HVJC provides legal assistance to parents and caregivers in custody, visitation, and child support matters, with a focus on representing non-citizens with limited English proficiency. Through our advocacy, we seek to empower immigrant parents to exercise the rights the law affords them to care for their children and provide for a bright future.
Custody and Visitation
Custody Orders assign responsibility for making decisions regarding the health, education, religion, and general welfare of a child and directs where the child will reside, subject to the access rights of the non-custodial parent. In New York, children are subject to the Court’s authority in Custody matters until they are 18-years-old. In determining custody matters, the Court’s chief concern is determining what is in the best interest of the child.
Custody can be broken into two parts: Legal Custody and Physical Custody.
Legal Custody refers to the authority to make decisions that impact a child’s health, education, religion, and general welfare. Legal Custody can be awarded solely to one parent, primarily to one parent after meaningful consultation with the other parent, or otherwise subject to detailed procedures for making decisions when the parents cannot agree.
Physical Custody involves a child’s primary residence and access time with the other parent. Physical custody can be shared based upon the specific needs of each family, so long as the best interest of the child is served. Generally physical custody is primarily awarded to the ‘custodial parent’, subject to the visitation or access rights of the other parent.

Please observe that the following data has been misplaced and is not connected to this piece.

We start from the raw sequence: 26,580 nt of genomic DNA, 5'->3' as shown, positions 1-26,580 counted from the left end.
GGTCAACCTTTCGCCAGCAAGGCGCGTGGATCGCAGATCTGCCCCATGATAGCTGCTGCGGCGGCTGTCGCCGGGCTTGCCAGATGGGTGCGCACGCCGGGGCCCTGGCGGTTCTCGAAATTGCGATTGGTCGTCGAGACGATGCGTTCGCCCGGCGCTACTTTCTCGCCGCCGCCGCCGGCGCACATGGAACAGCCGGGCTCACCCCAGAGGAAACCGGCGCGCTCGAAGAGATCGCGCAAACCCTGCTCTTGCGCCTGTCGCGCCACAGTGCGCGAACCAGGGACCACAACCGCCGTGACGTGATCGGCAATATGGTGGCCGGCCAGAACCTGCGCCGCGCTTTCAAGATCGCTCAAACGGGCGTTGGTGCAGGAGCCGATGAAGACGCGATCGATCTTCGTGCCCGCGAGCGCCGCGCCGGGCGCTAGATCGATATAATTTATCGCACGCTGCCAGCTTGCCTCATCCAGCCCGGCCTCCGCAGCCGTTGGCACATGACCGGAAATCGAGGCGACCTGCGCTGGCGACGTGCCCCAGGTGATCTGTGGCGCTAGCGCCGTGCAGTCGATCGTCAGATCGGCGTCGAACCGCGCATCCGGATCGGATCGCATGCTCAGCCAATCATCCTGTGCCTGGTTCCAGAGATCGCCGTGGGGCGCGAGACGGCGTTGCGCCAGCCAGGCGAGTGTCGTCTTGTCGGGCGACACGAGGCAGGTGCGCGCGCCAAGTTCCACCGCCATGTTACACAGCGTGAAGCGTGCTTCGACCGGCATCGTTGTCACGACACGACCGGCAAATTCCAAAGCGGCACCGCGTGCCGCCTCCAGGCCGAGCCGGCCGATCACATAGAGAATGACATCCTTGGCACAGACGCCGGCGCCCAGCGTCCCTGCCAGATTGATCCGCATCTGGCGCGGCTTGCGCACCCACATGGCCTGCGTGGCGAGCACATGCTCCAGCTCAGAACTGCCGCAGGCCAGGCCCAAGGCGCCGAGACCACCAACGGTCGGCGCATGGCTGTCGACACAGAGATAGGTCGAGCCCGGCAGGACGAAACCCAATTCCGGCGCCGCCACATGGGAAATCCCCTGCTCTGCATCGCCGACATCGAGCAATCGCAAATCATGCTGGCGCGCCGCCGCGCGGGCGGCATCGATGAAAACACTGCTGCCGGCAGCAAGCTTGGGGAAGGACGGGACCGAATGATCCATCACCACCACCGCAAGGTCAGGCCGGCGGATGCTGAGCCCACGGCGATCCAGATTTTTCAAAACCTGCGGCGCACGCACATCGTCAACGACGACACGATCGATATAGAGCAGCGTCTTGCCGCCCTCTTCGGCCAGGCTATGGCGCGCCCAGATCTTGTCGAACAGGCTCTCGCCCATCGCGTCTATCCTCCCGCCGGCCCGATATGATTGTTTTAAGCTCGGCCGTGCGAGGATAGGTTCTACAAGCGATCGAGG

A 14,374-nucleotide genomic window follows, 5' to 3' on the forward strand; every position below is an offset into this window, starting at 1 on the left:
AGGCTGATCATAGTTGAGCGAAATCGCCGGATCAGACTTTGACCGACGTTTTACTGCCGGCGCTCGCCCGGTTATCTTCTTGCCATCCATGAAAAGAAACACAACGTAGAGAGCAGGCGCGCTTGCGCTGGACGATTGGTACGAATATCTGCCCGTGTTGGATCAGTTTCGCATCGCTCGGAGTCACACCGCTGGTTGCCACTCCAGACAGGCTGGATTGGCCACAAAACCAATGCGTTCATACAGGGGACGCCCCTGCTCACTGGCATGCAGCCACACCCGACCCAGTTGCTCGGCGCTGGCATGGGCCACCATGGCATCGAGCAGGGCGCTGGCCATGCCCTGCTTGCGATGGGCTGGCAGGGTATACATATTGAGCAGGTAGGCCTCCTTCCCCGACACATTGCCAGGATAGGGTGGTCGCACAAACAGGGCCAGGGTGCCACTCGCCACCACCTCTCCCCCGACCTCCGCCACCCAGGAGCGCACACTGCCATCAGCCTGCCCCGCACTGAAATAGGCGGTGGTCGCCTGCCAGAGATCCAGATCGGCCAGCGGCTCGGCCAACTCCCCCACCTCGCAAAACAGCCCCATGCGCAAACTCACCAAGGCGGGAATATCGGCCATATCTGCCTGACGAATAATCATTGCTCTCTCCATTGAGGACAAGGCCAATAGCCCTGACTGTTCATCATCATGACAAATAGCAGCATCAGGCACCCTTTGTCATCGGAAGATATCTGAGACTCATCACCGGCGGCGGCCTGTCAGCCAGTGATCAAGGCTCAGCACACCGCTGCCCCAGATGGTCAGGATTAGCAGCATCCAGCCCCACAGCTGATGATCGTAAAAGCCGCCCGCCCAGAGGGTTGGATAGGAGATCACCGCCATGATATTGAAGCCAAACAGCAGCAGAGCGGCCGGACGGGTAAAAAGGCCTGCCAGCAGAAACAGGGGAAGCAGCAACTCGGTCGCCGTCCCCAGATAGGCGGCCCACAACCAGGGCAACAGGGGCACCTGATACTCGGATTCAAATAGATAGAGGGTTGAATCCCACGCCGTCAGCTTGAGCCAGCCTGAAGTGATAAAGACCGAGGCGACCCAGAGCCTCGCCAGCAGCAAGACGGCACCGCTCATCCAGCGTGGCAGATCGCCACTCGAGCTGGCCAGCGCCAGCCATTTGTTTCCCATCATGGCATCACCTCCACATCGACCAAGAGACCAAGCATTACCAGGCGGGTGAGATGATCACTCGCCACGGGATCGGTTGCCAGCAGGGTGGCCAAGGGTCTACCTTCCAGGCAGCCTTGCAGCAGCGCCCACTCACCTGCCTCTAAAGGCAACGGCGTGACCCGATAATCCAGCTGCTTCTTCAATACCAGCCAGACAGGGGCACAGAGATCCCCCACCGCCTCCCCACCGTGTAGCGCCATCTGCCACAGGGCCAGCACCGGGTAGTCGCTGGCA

In some cases, the Court will award Sole Custody or Full Custody to one parent. In these cases, there is still generally visitation access for the non-custodial parent and access to information and records regarding the child. Where circumstances warrant, the Court will restrict the non-custodial parent’s access to promote the health and safety of the child.
Every family has unique and important differences that influence how custody and visitation orders are drafted.
Have Questions? Call (914) 308-3490 to complete an intake to learn more about your rights and how HVJC may be able to help.
If your child is primarily in your care, you are considered the custodial parent while the other parent is the non-custodial parent. Generally, the custodial parent has the right to file a petition to establish a child support order directing the non-custodial parent to support the child. In New York, ongoing child support obligations continue until a child turns 21 years of age or until there is an intervening event emancipating the child. When a child is in the care of a third party or receiving public assistance, both parents can be directed to provide support. Initial support orders may be issued by the Family Court or by the Supreme Court in matrimonial matters.
Once an initial order of support has been issued, circumstances can arise that necessitate further court action, including petitions for modification or petitions for enforcement. In the Family Court, modification and violation petitions are decided after a hearing. Both parties have a right to present evidence and witnesses to support their position.
Support Cases can vary greatly based on your individual circumstances. Call HVJC to complete an intake if you have questions about your support order.